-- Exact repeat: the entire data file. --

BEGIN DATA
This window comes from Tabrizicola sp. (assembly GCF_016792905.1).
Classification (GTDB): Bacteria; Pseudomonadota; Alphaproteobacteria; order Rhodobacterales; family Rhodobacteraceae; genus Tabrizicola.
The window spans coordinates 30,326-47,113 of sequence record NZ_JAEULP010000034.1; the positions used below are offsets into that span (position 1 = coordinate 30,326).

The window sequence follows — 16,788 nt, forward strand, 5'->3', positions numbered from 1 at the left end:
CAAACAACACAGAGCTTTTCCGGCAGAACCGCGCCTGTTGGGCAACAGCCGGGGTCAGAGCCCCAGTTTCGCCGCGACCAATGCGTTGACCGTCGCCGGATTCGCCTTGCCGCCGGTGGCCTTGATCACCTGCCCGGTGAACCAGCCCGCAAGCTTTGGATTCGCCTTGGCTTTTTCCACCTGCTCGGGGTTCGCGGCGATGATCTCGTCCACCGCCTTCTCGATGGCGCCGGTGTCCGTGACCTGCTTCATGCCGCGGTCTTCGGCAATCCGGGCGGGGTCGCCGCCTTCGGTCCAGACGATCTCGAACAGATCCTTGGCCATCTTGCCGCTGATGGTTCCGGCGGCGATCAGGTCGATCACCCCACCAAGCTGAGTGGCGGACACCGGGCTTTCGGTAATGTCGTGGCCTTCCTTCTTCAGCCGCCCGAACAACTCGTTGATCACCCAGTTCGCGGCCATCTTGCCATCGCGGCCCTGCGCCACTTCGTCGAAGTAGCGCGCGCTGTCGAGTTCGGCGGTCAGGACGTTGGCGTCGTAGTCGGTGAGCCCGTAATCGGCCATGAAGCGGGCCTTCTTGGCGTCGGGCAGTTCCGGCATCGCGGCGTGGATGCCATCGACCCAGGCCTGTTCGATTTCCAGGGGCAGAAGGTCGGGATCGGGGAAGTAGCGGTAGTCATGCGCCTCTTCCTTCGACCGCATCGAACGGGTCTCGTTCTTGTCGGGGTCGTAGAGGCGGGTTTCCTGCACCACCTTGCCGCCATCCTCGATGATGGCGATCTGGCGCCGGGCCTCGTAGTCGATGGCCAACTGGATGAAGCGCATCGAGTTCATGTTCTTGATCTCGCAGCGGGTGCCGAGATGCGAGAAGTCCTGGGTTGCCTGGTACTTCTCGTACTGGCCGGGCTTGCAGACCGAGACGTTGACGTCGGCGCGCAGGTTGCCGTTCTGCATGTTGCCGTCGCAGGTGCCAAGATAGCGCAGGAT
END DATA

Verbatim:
This window comes from Tabrizicola sp. (assembly GCF_016792905.1).
Classification (GTDB): Bacteria; Pseudomonadota; Alphaproteobacteria; order Rhodobacterales; family Rhodobacteraceae; genus Tabrizicola.
The window spans coordinates 30,326-47,113 of sequence record NZ_JAEULP010000034.1; the positions used below are offsets into that span (position 1 = coordinate 30,326).

The window sequence follows — 16,788 nt, forward strand, 5'->3', positions numbered from 1 at the left end:
CAAACAACACAGAGCTTTTCCGGCAGAACCGCGCCTGTTGGGCAACAGCCGGGGTCAGAGCCCCAGTTTCGCCGCGACCAATGCGTTGACCGTCGCCGGATTCGCCTTGCCGCCGGTGGCCTTGATCACCTGCCCGGTGAACCAGCCCGCAAGCTTTGGATTCGCCTTGGCTTTTTCCACCTGCTCGGGGTTCGCGGCGATGATCTCGTCCACCGCCTTCTCGATGGCGCCGGTGTCCGTGACCTGCTTCATGCCGCGGTCTTCGGCAATCCGGGCGGGGTCGCCGCCTTCGGTCCAGACGATCTCGAACAGATCCTTGGCCATCTTGCCGCTGATGGTTCCGGCGGCGATCAGGTCGATCACCCCACCAAGCTGAGTGGCGGACACCGGGCTTTCGGTAATGTCGTGGCCTTCCTTCTTCAGCCGCCCGAACAACTCGTTGATCACCCAGTTCGCGGCCATCTTGCCATCGCGGCCCTGCGCCACTTCGTCGAAGTAGCGCGCGCTGTCGAGTTCGGCGGTCAGGACGTTGGCGTCGTAGTCGGTGAGCCCGTAATCGGCCATGAAGCGGGCCTTCTTGGCGTCGGGCAGTTCCGGCATCGCGGCGTGGATGCCATCGACCCAGGCCTGTTCGATTTCCAGGGGCAGAAGGTCGGGATCGGGGAAGTAGCGGTAGTCATGCGCCTCTTCCTTCGACCGCATCGAACGGGTCTCGTTCTTGTCGGGGTCGTAGAGGCGGGTTTCCTGCACCACCTTGCCGCCATCCTCGATGATGGCGATCTGGCGCCGGGCCTCGTAGTCGATGGCCAACTGGATGAAGCGCATCGAGTTCATGTTCTTGATCTCGCAGCGGGTGCCGAGATGCGAGAAGTCCTGGGTTGCCTGGTACTTCTCGTACTGGCCGGGCTTGCAGACCGAGACGTTGACGTCGGCGCGCAGGTTGCCGTTCTGCATGTTGCCGTCGCAGGTGCCAAGATAGCGCAGGAT